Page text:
updated 09:10 am EST, Thu November 29, 2007
Canada Wireless Auction
An upcoming wireless frequency auction in Canada will mirror the 700MHz auction in the US in its attempt to foster genuine competition, says the country's Industry Minister, Jim Prentice. Under a new set of rules, the government will deliberately set aside 40 percent of the available spectrum for companies new to the field in an attempt to prevent incumbents such as Bell or Rogers from shutting out competitors. The amount of airwave space up for grabs will be enough to start a national wireless carrier and offer a fourth alternative that could drive down the high cellular calling and Internet access prices that are hurting customers, Prentice says.
"Our goal at the end of the day is lower prices, better services, and more choices," he explains.
Established carriers will also have to allow any new carrier to roam on their own networks at a "reasonable" price, both to help foster growth of the new companies and to prevent exclusionary tactics.
Incumbents have objected to the move, which is targeted at the regional level but nonetheless forces them to bid for a smaller portion of the newly free spectrum if they choose to bid at all. The lack of higher-valued bids will actually hurt taxpayers by reducing the amount of money collected from the auction, Bell claims. Its primary CDMA network rival Telus argues that many of the companies who now have a chance to bid, such as cable providers Quebecor and Shaw, can already afford to bid and potentially win frequency access without government protection.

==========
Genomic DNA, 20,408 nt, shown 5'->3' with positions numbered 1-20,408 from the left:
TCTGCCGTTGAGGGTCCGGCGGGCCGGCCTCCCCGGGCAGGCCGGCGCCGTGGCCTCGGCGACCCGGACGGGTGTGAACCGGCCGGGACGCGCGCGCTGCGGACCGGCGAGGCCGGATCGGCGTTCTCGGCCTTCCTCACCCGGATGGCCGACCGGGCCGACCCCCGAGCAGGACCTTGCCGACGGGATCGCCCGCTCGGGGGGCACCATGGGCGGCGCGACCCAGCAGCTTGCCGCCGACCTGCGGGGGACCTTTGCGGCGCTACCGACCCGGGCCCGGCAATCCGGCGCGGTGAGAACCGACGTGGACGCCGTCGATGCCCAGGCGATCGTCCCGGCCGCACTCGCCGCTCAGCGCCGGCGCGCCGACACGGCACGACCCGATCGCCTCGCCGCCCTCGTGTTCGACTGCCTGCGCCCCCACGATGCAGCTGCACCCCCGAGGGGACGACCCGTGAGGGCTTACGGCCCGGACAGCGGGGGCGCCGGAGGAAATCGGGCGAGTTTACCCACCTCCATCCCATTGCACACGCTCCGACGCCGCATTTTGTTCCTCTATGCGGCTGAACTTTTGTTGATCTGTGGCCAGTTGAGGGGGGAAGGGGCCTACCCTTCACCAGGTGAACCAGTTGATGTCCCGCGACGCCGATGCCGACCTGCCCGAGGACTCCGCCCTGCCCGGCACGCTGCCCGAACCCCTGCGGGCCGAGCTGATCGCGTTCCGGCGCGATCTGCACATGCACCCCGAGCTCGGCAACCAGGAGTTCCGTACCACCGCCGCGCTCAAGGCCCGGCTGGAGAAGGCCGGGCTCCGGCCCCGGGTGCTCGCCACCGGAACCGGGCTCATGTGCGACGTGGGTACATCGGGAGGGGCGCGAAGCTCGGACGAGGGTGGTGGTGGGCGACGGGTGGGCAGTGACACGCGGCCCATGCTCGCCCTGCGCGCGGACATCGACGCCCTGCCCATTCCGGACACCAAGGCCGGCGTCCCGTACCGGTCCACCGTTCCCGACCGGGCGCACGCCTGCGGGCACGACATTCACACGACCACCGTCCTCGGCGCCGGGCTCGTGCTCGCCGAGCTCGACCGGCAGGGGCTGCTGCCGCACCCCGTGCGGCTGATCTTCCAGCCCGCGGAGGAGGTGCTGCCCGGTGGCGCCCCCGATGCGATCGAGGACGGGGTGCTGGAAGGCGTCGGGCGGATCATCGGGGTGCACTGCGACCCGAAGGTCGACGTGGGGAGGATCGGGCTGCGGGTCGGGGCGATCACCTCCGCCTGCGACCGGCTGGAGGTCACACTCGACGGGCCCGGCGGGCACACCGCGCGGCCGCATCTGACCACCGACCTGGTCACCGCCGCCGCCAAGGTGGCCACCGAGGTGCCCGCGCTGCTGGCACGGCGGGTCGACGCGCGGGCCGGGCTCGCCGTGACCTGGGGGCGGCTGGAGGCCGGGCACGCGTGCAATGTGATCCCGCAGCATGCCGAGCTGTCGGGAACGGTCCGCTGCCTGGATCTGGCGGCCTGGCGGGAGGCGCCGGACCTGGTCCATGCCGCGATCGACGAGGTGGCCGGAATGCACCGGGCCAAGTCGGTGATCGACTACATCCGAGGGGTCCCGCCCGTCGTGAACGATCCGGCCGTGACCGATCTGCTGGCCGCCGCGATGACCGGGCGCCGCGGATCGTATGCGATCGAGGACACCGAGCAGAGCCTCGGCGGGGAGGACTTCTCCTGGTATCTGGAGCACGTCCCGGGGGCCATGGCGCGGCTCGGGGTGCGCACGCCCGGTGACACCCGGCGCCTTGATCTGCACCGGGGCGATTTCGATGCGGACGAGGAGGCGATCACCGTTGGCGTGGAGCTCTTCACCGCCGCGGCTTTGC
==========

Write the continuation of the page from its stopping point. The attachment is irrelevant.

Opponents, however, argue that many of these complaints are just attempts to mask the true goal of maintaining existing pricing schemes, which are far more expensive than for similar services in the more competitive US cellular business. While prices for data have been dropping steadily among competitors as a reaction to the iPhone and its likely launch in Canada, an analysis this summer shows that a subscription to Rogers could cost $295 per month to match a $60 iPhone plan from AT&T while still denying unlimited data and offering fewer minutes. Many believe the eventual release of the iPhone in the country will bring US-like rates and may be further helped by wireless auctions such as those in the US and Canada, as they may either spur competition or else give Apple an alternative network once exclusive contracts with incumbent carriers come to an end.
The needed competition to lower these artificially high prices could surface relatively quickly, the Industry Minister notes. Although the Canadian auction is set to start later than its FCC equivalent in the US, taking place in late May, a new carrier comprised of several partners could appear as early as late 2008 while the US will have to wait until February 2009.